LOVETT v. STATE

Court of Appeals No. A-11567, No. 6482.

JAMES M. LOVETT, Appellant, v. STATE OF ALASKA, Appellee.

Court of Appeals of Alaska.


Attorney(s) appearing for the Case

Appearances: Barbara Dunham , Assistant Public Advocate, and Richard Allen , Public Advocate, Anchorage, for the Appellant.

Diane L. Wendlandt , Assistant Attorney General, Office of Criminal Appeals, Anchorage, and Craig W. Richards , Attorney General, Juneau, for the Appellee.

Before: Mannheimer, Chief Judge, Allard, Judge, and Suddock, Superior Court Judge.


Memorandum decisions of this Court do not create legal precedent. See Alaska Appellate Rule 214(d) and Paragraph 7 of the Guidelines for Publication of Court of Appeals Decisions (Court of Appeals Order No. 3). Accordingly, this memorandum decision may not be cited as binding authority for any proposition of law.

MEMORANDUM OPINION

Judge ALLARD.

James M. Lovett was a passenger in a vehicle that was stopped by a trooper because the driver was not wearing a seatbelt. The driver subsequently fled the vehicle. During the investigation into the driver's flight, the police searched Lovett and discovered drugs in his boot. Based on this evidence, Lovett was convicted of two counts of fourth-degree misconduct involving a controlled substance.

On appeal, Lovett argues that the drugs discovered in his boot were fruits of an unlawful seizure and search and the superior court therefore should have granted his pretrial motion to suppress. For the reasons explained here, we agree with Lovett that the prolonged seizure that led to the search was unlawful. We therefore reverse Lovett's convictions.

Facts and proceedings

On the morning of September 1, 2011, an Alaska state trooper stopped a truck near Big Lake because the driver was not wearing a seatbelt. The driver immediately fled the scene on foot, leaving James Lovett and another passenger in the truck. The trooper ran after the driver for a time, but was not able to catch him.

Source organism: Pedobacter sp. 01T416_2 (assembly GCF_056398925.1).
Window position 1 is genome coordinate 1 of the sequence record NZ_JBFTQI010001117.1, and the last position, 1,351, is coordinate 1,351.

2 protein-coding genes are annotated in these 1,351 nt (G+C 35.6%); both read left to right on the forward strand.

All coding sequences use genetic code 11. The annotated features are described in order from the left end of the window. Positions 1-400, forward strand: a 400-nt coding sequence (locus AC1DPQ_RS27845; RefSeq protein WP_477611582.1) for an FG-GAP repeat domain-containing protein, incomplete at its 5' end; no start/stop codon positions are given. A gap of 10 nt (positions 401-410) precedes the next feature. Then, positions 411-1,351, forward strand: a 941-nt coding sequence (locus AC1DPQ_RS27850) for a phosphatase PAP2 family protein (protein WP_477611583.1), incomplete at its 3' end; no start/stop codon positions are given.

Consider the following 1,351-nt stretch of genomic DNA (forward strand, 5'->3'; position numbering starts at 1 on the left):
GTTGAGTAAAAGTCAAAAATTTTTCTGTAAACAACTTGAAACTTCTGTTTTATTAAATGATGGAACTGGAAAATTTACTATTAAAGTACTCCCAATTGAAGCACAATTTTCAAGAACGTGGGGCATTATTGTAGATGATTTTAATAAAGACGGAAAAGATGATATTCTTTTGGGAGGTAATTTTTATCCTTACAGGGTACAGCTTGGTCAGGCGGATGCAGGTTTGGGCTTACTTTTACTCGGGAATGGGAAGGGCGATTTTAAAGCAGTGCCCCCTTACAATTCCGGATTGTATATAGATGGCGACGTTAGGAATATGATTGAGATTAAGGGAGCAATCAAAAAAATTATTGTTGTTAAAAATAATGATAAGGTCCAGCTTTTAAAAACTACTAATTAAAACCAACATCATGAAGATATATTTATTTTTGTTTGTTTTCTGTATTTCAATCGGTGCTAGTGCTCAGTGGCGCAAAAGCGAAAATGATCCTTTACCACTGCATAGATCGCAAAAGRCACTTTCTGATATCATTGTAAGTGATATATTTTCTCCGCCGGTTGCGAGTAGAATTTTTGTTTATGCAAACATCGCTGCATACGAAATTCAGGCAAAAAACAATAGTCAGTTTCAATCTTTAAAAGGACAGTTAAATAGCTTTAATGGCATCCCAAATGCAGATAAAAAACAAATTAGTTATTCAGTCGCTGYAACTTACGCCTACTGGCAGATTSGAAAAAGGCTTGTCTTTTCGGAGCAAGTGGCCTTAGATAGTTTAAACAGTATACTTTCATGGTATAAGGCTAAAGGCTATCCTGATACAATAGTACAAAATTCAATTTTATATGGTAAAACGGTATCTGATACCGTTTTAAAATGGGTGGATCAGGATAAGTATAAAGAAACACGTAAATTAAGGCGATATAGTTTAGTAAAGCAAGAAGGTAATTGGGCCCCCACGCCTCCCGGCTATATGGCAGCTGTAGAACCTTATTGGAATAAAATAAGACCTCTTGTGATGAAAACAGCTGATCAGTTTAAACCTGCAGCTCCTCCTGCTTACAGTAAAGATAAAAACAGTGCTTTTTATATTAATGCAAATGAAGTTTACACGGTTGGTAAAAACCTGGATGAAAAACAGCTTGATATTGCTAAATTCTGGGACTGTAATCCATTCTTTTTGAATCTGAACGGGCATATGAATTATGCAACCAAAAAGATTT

When the trooper returned to the scene of the stop, Lovett was standing outside the truck. The trooper ordered Lovett back in the truck and asked both passengers for identification. Lovett gave the trooper his passport and the other passenger provided her name and date of birth. The trooper then told them to "hang tight" and walked back to his patrol car with Lovett's passport.

When the trooper returned to the truck, he asked the two passengers for more information about the driver. Lovett and the other passenger told the trooper that the driver was Evan Lovett, Lovett's son, and that Evan had fled because he did not have a valid driver's license. Lovett and the other passenger also provided Evan's date of birth, town of residence, and phone number.

The trooper told Lovett and the other passenger that the truck would be impounded and that they needed to arrange for another ride. The trooper then returned to his patrol car, still holding on to Lovett's passport and again telling the passengers to "hang tight."

The trooper relayed the information he had received about Evan to police dispatch, and the dispatcher ran a records check through the Alaska Public Safety Information Network (APSIN) database. The records check confirmed that Evan's license was revoked. The trooper also gave the dispatcher the information he had received about the passengers, and the dispatcher also ran the passengers' contact information through APSIN. The search results indicated that James Lovett's driver's license had been revoked and also indicated that Lovett was "known to carry knives and pepper spray on his person."

Based on this information, the trooper asked Lovett to get out of the truck and to submit to a pat-down search for weapons. Lovett told the trooper that he had a pocketknife, which the trooper removed from his pocket. The trooper also felt a three-inch-long hard object in Lovett's boot. When the trooper attempted to search the boot, Lovett became uncooperative and he was then handcuffed. Lovett continued to be uncooperative. The trooper and two back-up officers then physically subdued Lovett down to the ground. The officers ultimately cut the boot off Lovett's leg and found a plastic baggie filled with what was later identified as methamphetamine and methadone.

Prior to trial, Lovett moved to suppress the evidence seized from his boot, arguing that it was the fruit of an illegal seizure and search. He also argued that the trooper had questioned him in violation of his Miranda rights. The superior court denied both motions following an evidentiary hearing. Lovett was later convicted in a bench trial on stipulated facts of two counts of fourth-degree misconduct involving a controlled substance.1

This appeal followed.

Was the pat-down search of Lovett unlawful?